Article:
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Why We Need to Move from Crowd Gathering to Disciple Making

Reaching the next generation.
by

Rob Casey

on 26 January 2013

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Transcript of Why We Need to Move from Crowd Gathering to Disciple Making

photo (cc) Malte Sörensen @ flickr The Big Picture Yes or No:
1. Is home life a big factor in student ministry? Something is Wrong...
Let's be Real About it! What
does a Disciple really look like in my church? Disciple-Making in the
Next Generation Moving from Crowd Gathering
to Real Disciple-Making My purpose is:
"That they may be encouraged in heart &
united in love, so that they may have the
full riches of complete understanding, in
order that they may know the mystery
of God, namely, Christ."
Colossians 2:2 Conclusion What is the long term effect of being a part of my ministry or youth group? A new study by The Barna Group (Ventura, CA) shows that despite strong levels of spiritual activity during the teen years, most twenty-somethings disengage from active participation in the Christian faith during their young adult years - and often beyond that. In total, 6 out of 10 twenty-somethings were involved in a church during their teen years, but have failed to translate that into active spirituality during their early adulthood. Simply put? Unless the tide is turned, 61% of the youth in your church RIGHT NOW will not remain Christian-faith-active after
high school, regardless of denominations. What are some reasons
you can give for such a
high number? What % of your active members are the ages of:
(12-19)
(17-24)
(24-35)
(35-55) Something to Think About: Can we please just assume that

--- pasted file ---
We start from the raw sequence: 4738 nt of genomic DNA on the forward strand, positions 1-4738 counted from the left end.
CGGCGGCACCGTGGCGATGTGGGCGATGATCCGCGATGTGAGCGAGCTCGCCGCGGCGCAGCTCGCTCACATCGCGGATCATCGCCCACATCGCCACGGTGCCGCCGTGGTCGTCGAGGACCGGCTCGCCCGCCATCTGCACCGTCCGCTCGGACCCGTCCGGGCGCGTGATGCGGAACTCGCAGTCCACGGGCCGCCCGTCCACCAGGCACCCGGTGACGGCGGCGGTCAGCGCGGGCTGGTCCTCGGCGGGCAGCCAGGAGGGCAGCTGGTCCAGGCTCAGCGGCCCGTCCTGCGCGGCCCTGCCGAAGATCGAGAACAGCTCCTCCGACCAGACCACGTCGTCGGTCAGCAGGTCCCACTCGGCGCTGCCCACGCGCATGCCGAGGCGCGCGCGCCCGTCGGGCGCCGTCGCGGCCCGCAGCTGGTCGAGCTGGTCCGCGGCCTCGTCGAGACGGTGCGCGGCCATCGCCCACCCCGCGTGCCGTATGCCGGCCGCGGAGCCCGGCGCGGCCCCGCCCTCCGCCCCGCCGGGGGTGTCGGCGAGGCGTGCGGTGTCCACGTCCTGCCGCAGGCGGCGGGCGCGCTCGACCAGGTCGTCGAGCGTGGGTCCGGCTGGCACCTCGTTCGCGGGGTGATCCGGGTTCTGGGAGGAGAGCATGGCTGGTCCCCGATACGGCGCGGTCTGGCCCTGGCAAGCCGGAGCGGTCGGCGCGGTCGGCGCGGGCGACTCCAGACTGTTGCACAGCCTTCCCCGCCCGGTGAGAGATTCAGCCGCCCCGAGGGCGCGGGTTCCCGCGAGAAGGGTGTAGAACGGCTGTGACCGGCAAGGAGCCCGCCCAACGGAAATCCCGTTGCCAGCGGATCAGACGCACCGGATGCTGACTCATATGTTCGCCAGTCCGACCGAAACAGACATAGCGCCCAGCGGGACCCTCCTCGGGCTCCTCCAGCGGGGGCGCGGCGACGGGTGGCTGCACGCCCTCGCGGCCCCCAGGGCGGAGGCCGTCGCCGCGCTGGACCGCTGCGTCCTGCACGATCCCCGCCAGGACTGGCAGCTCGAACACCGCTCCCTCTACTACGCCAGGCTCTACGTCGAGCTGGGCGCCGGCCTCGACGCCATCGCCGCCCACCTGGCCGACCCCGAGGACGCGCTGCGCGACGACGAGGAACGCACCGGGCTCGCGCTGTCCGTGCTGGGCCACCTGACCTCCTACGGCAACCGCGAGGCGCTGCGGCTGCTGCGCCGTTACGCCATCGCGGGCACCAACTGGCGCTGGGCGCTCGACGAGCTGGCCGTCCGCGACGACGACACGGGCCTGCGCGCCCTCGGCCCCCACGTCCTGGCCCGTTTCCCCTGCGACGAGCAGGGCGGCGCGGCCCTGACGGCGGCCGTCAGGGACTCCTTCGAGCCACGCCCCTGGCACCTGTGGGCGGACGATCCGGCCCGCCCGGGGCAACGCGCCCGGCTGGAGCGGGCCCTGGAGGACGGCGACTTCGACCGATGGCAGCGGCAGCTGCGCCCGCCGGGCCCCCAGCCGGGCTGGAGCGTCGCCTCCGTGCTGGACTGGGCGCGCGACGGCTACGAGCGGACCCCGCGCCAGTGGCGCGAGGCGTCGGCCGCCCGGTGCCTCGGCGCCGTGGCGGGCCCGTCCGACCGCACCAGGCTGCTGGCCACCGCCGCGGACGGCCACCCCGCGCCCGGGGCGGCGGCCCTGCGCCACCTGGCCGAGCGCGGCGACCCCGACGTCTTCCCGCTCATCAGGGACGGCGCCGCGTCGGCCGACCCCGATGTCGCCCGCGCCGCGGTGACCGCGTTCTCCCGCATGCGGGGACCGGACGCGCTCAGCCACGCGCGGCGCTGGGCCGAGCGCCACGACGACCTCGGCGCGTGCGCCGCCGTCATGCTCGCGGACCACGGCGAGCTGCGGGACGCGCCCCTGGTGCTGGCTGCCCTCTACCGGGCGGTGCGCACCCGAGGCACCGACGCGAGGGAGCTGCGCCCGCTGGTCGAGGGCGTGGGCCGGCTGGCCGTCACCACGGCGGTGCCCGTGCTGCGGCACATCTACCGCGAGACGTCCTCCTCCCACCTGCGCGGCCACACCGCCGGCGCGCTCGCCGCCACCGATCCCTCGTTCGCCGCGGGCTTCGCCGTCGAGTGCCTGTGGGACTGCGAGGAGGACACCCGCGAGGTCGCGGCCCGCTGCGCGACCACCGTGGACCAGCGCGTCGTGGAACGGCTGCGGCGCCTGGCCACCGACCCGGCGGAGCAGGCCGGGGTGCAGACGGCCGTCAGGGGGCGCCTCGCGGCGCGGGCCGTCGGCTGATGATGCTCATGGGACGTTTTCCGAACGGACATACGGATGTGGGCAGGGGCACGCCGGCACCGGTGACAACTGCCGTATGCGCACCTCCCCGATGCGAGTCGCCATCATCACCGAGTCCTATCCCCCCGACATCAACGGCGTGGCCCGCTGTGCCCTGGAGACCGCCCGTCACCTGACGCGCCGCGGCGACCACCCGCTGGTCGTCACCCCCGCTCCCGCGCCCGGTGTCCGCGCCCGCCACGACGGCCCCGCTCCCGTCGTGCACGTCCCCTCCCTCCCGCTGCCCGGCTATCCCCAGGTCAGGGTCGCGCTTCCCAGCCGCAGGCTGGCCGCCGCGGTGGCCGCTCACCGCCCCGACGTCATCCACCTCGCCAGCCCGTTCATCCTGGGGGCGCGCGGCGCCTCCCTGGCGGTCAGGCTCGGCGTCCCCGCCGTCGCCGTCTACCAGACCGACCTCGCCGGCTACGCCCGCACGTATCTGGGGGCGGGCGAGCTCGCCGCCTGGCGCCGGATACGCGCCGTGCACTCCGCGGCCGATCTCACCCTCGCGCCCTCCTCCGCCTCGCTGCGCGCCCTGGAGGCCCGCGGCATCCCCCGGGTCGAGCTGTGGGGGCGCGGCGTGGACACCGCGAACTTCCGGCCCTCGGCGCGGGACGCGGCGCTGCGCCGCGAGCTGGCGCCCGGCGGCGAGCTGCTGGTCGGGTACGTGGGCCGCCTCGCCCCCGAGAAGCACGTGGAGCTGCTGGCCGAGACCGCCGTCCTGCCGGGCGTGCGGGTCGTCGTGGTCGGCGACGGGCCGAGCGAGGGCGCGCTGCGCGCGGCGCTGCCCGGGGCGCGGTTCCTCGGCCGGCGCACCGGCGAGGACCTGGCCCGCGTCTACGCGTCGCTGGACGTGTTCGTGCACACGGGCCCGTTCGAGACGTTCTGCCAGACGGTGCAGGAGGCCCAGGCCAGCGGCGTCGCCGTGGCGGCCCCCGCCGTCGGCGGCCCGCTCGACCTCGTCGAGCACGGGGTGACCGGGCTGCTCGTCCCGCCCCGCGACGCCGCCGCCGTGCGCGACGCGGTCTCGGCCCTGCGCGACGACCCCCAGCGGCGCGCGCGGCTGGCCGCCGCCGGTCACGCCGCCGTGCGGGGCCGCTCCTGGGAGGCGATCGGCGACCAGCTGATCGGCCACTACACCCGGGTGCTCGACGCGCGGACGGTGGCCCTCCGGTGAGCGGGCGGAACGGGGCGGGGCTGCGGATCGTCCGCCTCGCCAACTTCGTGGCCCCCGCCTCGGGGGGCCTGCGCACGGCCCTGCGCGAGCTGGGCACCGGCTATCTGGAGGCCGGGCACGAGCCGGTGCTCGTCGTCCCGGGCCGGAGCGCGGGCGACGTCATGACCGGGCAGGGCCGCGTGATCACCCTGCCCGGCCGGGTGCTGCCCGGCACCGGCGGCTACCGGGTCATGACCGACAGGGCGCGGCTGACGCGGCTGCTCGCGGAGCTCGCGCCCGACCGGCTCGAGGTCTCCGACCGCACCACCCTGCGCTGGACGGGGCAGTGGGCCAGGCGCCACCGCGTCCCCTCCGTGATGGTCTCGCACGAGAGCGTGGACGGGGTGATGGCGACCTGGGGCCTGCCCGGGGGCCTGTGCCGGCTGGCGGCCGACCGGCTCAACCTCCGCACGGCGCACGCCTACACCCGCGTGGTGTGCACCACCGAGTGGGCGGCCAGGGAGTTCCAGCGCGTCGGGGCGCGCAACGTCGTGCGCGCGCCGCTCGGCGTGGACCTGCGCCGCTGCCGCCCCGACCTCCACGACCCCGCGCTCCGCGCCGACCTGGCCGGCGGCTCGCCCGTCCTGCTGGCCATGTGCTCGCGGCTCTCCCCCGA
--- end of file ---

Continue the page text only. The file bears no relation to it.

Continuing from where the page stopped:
the stats are right for a moment? How well does this reflect what you
are seeing in your congregations?
Your community?
Your own family?
Our country?
Our world?
2. Are you incorporating a positive faith-family role model as a means of discipling teenagers? Let's talk about the home's influence on simply attending church:
Father DOES NOT go, REGARDLESS of mom’s religious practice, only 1 child in 50 will be regular churchgoer.
Father DOES go, REGARDLESS of mom’s religious practice, 66%-75% of their children will be churchgoers (R&I).
Father attends irregularly, regardless of mom’s devotion, 50%-66% of their kids will attend church (R&I).
ONLY MOM goes, 24% of their kids become churchgoers.
BOTH only irregularly attend, 80% of their kids WON’T.
BUT! 75% of offspring in the home where BOTH parents attend regularly become churchgoers also (R&I)!! Yes or No:

3. Isn't the Bible-belt really somewhat on
top of the game though? Isn't our area somewhat of an exception these numbers? Are We Really Reaching Them? Are We Really Discipling Them? Are We Only Concerned With Church Attendance? Are We Leading THEM to Reach Each Other??? Perhaps it is time to make the move...
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